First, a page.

Gamo Shadow Teardown and Tune

After tuning the trigger, I decided to tune the action of my Shadow. This was my first magnum springer and I abused it by using both light pellets and adding various combustibles to the chamber. It is now 12 years old and shooting surprisingly strong and consistent. Hard to believe that with the way the spring came out this morning:

Spring had been broken for years
Spring had been broken for years

Don’t spray ether in your compression chamber! I knew better, but it was so much fun at the time. It’s kind of cool seeing and hearing a pellet exit the muzzle at 1600+ fps. The piston seal didn’t have any gouges or burns in spite of all this. The broken end was tangled with the end of the remaining spring and held in place with the tophat.

I’ve gone ahead and ordered a new aftermarket piston seal and spring. I wanted to be able to shoot in the meantime, so I decided to try a spare Chinese B3 spring. The tophat and guide were a much tighter fit than they were with the stock spring. There was a tad more wiggle room between this spring and the piston, but not so much that a bit of heavy grease couldn’t fix.

Getting things ready for installation
Getting things ready for installation

I decided to add a bit more preload to the spring as well as mass to the piston by adding two hardened washers between the tophat and the plastic spacer inside the piston. I lubed everything lightly with Supertech lithium moly grease and reassembled.

How did the tune go? Prior to the tune, it would shoot RWS Superdomes at 836 fps with lots of twang. Now it shoots them at 818 fps with a solid thud, very gas ram like. Cocking is smooth as butter and the shot cycle is to die for. In spite of the weaker, shorter spring, the Shadow only lost a half foot pound of energy. What it gained in smoothness is hard to put a number on.

It’ll be interesting to see how the more efficient seal and powerful spring I ordered will compare to this current tune job. One thing I have learned through all this is that I favor springs over gas rams. With a proper tune, a spring can match the smoothness of a ram. Apparently a stock spring will long outlast a ram as well.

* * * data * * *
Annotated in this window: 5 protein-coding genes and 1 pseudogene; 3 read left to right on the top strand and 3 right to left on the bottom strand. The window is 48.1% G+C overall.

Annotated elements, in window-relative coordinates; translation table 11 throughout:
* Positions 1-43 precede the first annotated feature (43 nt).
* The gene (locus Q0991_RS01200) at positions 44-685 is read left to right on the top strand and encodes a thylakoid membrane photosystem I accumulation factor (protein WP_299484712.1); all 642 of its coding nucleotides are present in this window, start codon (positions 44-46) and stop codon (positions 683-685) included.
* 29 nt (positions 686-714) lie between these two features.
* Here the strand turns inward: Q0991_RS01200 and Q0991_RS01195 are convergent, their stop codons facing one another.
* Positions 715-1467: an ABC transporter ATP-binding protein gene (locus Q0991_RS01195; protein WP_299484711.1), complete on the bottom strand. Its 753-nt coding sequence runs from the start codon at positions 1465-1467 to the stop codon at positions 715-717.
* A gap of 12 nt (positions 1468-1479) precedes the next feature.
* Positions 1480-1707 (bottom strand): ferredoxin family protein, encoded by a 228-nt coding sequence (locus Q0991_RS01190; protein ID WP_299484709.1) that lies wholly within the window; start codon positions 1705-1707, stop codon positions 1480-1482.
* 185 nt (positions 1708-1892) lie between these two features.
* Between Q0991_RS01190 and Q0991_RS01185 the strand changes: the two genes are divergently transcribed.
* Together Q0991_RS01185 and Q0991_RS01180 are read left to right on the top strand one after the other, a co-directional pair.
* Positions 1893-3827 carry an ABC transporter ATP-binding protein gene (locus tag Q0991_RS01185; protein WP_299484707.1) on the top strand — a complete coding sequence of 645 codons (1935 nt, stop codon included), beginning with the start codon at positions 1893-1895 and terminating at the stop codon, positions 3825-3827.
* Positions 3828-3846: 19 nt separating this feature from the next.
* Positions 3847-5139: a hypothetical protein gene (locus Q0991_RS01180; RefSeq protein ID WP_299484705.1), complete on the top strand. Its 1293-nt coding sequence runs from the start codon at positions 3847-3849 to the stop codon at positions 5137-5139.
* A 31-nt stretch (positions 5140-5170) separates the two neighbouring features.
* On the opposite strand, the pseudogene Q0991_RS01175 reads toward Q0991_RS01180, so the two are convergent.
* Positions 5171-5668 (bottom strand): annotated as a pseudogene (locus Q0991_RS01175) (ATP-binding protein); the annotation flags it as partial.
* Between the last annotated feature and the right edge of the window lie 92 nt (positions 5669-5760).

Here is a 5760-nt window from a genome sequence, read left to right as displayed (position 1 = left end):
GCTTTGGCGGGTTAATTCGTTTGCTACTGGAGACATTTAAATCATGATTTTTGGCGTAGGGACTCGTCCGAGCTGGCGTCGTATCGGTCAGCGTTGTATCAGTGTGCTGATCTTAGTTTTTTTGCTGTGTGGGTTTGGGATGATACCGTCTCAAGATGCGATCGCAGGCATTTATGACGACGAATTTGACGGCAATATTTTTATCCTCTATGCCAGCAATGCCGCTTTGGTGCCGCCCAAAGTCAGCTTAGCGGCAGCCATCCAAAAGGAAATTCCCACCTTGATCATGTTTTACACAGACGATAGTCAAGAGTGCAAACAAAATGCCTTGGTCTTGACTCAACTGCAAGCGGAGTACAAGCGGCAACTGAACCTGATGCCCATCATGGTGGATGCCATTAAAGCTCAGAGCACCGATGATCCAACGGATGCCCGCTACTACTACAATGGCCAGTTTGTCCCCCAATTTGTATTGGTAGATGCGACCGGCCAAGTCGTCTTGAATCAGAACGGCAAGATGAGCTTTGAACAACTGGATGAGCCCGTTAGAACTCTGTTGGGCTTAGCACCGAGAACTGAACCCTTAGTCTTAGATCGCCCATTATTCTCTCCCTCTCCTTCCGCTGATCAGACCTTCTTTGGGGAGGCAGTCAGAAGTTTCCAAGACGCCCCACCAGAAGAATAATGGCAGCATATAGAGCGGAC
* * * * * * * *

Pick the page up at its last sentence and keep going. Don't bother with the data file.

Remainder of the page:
Check out the before and after:

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Gamo Shadow 1000 Trigger Job

A few years back, I decided to jump on the gas ram bandwagon, purchasing a Umarex Fuel, and leaving my Gamo Shadow 1000 to rot in the gun cabinet. Over time, my Fuel has gotten weak. The breech seal and piston seal are good, so it’s looking like the gas ram is losing its magic sauce. Ordering parts through Umarex isn’t my favorite thing to do, so I decided to pull the Shadow out and dust it off.

Much to my surprise, it shoots extremely fast and consistent in spite of the years of abuse it has endured. Lighter pellets shoot in the 920 range and heavy pellets shoot in the 710 range. The Shadow is so light compared to my Fuel, making it better for carrying around in the woods. On the downside, it is very twangy and the trigger pull is really bad. If I can fix that trigger, I’ll give it a good tune and turn it into my go to magnum springer.

The Shadow comes with a short trigger adjustment screw. I rummaged around my spare parts and came across a longer screw with matching threads:

Stock screw on left. The longer screw should give me more adjustment.
Stock screw on left. The longer screw should give me more adjustment.

Note the pin riding in the slot above the trigger blade. As you squeeze the trigger, that pin engages a lever between the trigger and the sear. If I can bring up the diameter of that pin a tad, I should be able to get rid of virtually all the creep. I used a bit of copper wire bent around the pin to do just that: